The best part of yesterday was the conversation I had with the stay-at-home dad in the waiting room during Annie’s private speech therapy session. Before his son’s session, their therapist discussed the family’s bill with the dad, along with the possibility of seeing his child every other week due to money constraints. The dad tells me this is the first bill he has gotten since insurance stopped paying for these services. I share that we have never gotten insurances coverage because being self-employed has its privileges.
“I like to think of this waiting room as my trip to Hawaii. It’s warm and I’m reading People magazine,” I say.
“It’s your vacation? Well, enjoy. Put your feet up. Maybe have a drink. Relax!” he says.
And we really start rolling, saying they should put a drink cart in the corner. This talk was the most fun I have had in a waiting room in a long time. We laugh, we joke, and we hit upon the hard stuff. He admits he quit his job when he and his wife had children. He thinks about going back to work; they could use the money.
“You can either have time or money. We have the time; we just don’t have the money. It’s about quality of life. I don’t want to lose the time,” he tells me. “I just need to figure out what is the minimum we can do [tutoring-wise] and get the maximum benefit.”
This is the good stuff, right here. Figuring out within this easy going dialogue what we both really think. Paying for tutoring is hard and going back to work full-time would help. I work part-time, but more work and better paying work would help. But unless we end up needing to send Annie to a more expensive private school, I bulk at working full time. When I logged in 30 hours a week to write my last two books, it took a toll on everyone in the family. It was worth it, but all four people in my family love the balance we achieve by having me work just a tiny bit. Don’t get me wrong. We are adding debt to our financial profile thanks to tutoring, and I am scrambling to fit more and better paying work into my time constraints. But I like my life, Chris likes my life, and the kids like my life. Sitting in the waiting room yesterday laughing like a fool with an acquaintance and touching on deeper values made me surge with gratitude. I am finally thankful to wait in tutoring offices and school hallways. Where else can I put my feet up, sometimes alone, sometimes in the company with very smart, funny people who are helping their own kids with their learning issues? I have become friends with our Wired for Reading tutor L, freely talking about our lives with each other before and after each sessions, sometimes as Annie pulls on my hand, asking me to go already.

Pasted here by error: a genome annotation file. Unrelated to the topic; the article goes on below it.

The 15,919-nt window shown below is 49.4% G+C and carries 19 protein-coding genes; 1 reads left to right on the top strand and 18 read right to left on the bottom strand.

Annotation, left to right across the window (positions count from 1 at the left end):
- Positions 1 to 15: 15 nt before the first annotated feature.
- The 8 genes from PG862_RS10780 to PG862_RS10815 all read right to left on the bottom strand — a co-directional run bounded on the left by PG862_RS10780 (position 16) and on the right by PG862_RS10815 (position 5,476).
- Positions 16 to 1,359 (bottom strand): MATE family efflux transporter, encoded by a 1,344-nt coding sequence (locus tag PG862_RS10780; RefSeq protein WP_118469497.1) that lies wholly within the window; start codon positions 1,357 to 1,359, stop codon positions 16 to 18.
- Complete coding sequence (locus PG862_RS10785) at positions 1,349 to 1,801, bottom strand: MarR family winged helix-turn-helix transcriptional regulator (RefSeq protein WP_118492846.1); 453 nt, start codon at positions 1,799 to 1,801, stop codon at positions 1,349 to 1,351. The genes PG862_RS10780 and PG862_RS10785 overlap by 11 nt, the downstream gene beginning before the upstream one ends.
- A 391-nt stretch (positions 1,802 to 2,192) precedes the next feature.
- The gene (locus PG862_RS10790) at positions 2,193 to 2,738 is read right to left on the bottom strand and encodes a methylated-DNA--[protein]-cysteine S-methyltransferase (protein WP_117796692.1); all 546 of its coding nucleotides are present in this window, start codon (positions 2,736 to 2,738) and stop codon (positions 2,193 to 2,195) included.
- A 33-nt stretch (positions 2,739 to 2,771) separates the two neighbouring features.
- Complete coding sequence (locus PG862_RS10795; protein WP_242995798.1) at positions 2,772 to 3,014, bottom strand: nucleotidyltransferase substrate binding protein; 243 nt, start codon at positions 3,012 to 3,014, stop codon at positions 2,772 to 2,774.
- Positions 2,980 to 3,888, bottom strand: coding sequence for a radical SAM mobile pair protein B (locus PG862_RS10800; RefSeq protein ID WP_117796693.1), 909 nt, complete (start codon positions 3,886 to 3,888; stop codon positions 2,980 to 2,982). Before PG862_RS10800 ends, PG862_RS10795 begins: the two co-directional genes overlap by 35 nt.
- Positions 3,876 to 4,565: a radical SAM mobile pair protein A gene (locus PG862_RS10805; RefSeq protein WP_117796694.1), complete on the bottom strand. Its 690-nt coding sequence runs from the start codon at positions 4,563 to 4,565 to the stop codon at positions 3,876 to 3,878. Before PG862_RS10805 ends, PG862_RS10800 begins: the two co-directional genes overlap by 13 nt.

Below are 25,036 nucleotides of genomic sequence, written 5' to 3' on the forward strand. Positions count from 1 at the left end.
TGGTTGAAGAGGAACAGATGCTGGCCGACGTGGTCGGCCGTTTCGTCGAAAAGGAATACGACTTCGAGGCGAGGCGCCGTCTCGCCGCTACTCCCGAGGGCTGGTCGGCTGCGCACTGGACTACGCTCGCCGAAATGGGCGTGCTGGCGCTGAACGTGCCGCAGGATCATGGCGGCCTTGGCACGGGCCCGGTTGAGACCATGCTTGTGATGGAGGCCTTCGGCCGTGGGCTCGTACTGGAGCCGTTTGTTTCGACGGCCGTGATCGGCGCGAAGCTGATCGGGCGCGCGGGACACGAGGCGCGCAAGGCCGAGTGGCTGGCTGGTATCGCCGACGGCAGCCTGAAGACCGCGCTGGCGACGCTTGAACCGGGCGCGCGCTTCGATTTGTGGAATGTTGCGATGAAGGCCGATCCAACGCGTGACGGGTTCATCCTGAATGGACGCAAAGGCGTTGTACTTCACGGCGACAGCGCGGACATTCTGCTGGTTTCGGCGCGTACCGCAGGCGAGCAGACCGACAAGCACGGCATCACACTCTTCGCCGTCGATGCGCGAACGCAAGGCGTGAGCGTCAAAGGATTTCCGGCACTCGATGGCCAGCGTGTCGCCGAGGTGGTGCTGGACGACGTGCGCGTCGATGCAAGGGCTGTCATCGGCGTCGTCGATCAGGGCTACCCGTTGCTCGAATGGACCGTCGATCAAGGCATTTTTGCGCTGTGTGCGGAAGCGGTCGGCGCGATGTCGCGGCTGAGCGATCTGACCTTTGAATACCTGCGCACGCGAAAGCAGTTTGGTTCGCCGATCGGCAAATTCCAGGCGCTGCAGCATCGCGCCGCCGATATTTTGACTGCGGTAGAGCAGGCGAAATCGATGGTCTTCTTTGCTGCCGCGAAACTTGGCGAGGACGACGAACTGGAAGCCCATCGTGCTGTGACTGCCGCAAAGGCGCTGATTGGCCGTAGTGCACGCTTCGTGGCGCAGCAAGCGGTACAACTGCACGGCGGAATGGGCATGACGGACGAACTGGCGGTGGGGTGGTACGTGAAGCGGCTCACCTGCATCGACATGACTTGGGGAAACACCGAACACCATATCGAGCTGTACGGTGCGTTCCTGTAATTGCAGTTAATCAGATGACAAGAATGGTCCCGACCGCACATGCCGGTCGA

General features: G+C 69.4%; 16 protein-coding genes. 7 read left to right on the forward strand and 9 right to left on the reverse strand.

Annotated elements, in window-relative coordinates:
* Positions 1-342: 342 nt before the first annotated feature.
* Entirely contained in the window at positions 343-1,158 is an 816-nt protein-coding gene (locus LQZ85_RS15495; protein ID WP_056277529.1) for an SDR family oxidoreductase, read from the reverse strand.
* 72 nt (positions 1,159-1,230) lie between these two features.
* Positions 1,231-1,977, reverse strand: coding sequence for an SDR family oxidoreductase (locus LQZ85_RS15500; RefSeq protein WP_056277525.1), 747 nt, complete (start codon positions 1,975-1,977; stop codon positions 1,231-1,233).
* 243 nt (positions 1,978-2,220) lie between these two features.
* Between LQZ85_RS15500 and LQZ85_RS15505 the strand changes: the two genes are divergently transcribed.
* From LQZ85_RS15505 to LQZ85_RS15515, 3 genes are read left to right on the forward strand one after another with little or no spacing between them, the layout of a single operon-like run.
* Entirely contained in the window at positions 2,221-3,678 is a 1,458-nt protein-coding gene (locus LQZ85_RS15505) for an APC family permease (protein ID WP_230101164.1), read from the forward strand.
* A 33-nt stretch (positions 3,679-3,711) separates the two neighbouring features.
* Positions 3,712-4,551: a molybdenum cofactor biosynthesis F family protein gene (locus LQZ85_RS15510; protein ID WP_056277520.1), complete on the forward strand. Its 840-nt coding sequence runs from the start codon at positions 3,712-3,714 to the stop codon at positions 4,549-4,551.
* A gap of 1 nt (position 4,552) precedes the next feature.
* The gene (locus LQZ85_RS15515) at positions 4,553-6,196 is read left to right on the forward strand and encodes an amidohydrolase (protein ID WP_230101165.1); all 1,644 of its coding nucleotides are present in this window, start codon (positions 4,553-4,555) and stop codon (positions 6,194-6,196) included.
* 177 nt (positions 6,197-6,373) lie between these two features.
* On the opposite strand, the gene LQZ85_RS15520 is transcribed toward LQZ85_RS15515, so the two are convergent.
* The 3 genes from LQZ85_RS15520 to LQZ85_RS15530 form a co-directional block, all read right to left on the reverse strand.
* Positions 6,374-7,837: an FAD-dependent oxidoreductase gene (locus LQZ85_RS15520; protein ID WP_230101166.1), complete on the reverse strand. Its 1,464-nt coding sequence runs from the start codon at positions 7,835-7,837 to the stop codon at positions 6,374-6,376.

And today, today I reap the really good stuff. Annie’s report card came home with its usual typewritten note from the teacher, and Mrs. S. assures me that Annie and I are on the right path with these words: “Annie has shown great progress. She participates actively; she is confident and is able to complete her in-class work. Annie needs to continue working on letter and sound recognition, letter and number formation and counting 1-10 and identifying numbers 1-10. I’m so proud of Annie. She is a pleasure to have in class.”
I can feel the lovely sun between the lines of gorgeous black type. This note is better than a million warm, sunny beach days. Who needs a trip to Hawaii? Not the Alton’s.